Thieves takes a much more bluesy musical trajectory which crosses into The Eagles territory with its subtle guitar licks and storytelling style. This song reflects the album title, dealing with the issue of how the truth is stolen from all of us, and all we are left with is illusions. More strings and a searing guitar solo, played at breath-taking speed, are added to make a great song totally soar.
Kilminster's true sensitivities are saved for the next two songs, the love song Circles, which is deliciously under-stated but has an innate power, and the acoustically-driven Save Me, a true cri de coeur with heart-breaking strings and an all-pervading air of melancholia.
Stepping up the tempo again is Cassiopeia, a good old-fashioned love song with some lush vocal harmonies and some more of those very special strings to create a truly spine-tingling atmosphere. Kilminster brings more musical magic to the piece through a stunning multi-tracked guitar, very reminiscent of Brian May.
It is back to the more soulful side of Kilminster's repertoire for The Fallen, which also has a touch of the Todd Rundgren about it in the vocal delivery and groove. But the guitar effects Dave delivers within it are nothing short of miraculous. Only his compadre Govan Guthrie can probably pull off anything quite as mind-blowing.
Bringing it all to a momentous conclusion is the longest track Stardust, a wonderful example to any budding guitarists of how, in the end, less is often more. It is sparse and magnificent, laid-back in an almost meditative state. The vocal harmonies are spot-on yet again, and instrumentally there is a touch of the Pink Floyd in there. It ends with the sound of waves and sea birds.
At this juncture, it would be opportune to point out that Kilminster was involved in a car accident last May which nearly robbed him of his ability to play guitar. Thankfully, he had completed all the guitar parts to this album beforehand, and now he has made almost a full recovery, having not been able to play for several months. However, the even better news is that he will be playing guitar on the American leg of Steven Wilson's Hand. Cannot. Erase. tour in May/June.
This is one of those albums that becomes better with every play. There are delicacies and subtleties in Dave's style which very few guitarists can ever achieve. Couple this with his instinctive use of vocals and strings to bring even greater expression to the works, and you have something very special here.
Aurora (4:47), Secrets & Lies (6:01), Disappointment (4:05), The Black Dog (3:44), Flowers In My Hair (5:36), Happy Little Song (2:51), Tiny Demons (5:09), Fly Away (4:41), I've Been Wrong Before (2:34), The Harmony (4:11), No Chords Left (4:13)
The most recent album from Luna Rossa entitled Secret & Lies has provided a stark and surprisingly welcome contrast to my usual listening preferences of instrumental/jazz-rock-/flute progressive rock alongside a flock of Canterbury-influenced or related bands. After initial reservations, borne out of my own musical inclinations, I have grown to appreciate many aspects of what this album offers.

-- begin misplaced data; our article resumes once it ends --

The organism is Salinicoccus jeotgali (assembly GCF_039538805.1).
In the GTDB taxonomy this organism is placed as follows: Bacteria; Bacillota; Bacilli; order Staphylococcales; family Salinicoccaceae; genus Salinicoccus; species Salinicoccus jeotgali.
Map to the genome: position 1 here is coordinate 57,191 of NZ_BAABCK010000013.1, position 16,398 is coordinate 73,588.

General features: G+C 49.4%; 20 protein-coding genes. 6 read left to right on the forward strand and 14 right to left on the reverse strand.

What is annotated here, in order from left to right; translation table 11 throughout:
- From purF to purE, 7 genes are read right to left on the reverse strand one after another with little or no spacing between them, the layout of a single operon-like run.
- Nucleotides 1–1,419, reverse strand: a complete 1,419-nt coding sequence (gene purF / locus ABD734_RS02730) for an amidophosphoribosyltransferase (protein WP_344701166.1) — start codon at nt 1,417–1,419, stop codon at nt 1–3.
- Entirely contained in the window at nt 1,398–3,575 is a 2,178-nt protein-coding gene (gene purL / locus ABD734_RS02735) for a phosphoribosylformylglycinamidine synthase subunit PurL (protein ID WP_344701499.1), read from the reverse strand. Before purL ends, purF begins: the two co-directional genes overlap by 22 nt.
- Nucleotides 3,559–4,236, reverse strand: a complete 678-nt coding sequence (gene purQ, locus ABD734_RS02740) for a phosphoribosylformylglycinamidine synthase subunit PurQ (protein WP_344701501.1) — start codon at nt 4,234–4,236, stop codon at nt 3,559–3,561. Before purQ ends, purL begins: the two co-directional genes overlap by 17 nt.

Luna Rossa is a duo and is made up of Panic Room members Anne-Marie Helder and Jonathan Edwards. The pair has created an album that has many enviable qualities. It is an album that should greatly appeal to listeners who enjoy strikingly-delivered female vocals, that are skillfully garnished by largely acoustic instrumentation.
This is Luna Rosa's second release and it is awash with beautiful melodies and heartfelt lyrics. Secret & Lies is a charming and highly sophisticated album. Arguably the album's greatest attribute is the feeling of space that is generated and skillfully delivered by the often-sparse instrumentation. This is a release that is flowered and fragranced with emotional honesty and exquisite arrangements.
The album begins gloriously with Aurora, which features a recurring piano motif and enjoyably atmospheric wordless vocals. The album contains two cover versions. Tiny Demons is a Todd Rungren tune and I've Been Wrong Before is a Randy Newman piece. Both are impeccably performed and arranged.
The title track is outstanding in many respects, and is one of many high points. The sparsely-subtle arrangement, centred on Andy Coughlan's bass and Helder's magnificent voice, creates ample room and opportunity for all of the parts to breathe and complement each other. It is a piece that is appealing on a superficial level, but also has enough depth and subtlety to reward closer analysis.
In an album that sparkles with moon-lit tunes, the sparse and poignant nature of the album's closing track, No Chords Left, was my personal favourite. In this track Helder's vocal performance overflows with feeling and is simply outstanding. The piece is underpinned by a wonderfully plaintive piano arrangement and some gorgeous bass work.
Nevertheless , for those who enjoyed the bold, exciting originality of Gazelle Twin's disturbing 2014 release Unflesh, then the often predictable song structure of Secret & Lies, complemented by lush melodies and pleasantly derivative arrangements, would probably not appeal. In this sense, this is the main weakness of Luna Rossa's work. Although it is beautifully melodic and superbly crafted, it rarely challenges or surprises.
However at its heart is an uncompromisingly clear artistic vision, that music should connect in some way with the feelings and experiences of the listener. This is realised by clever melodic song writing that is perceptively adorned with astute observations on life and relationships.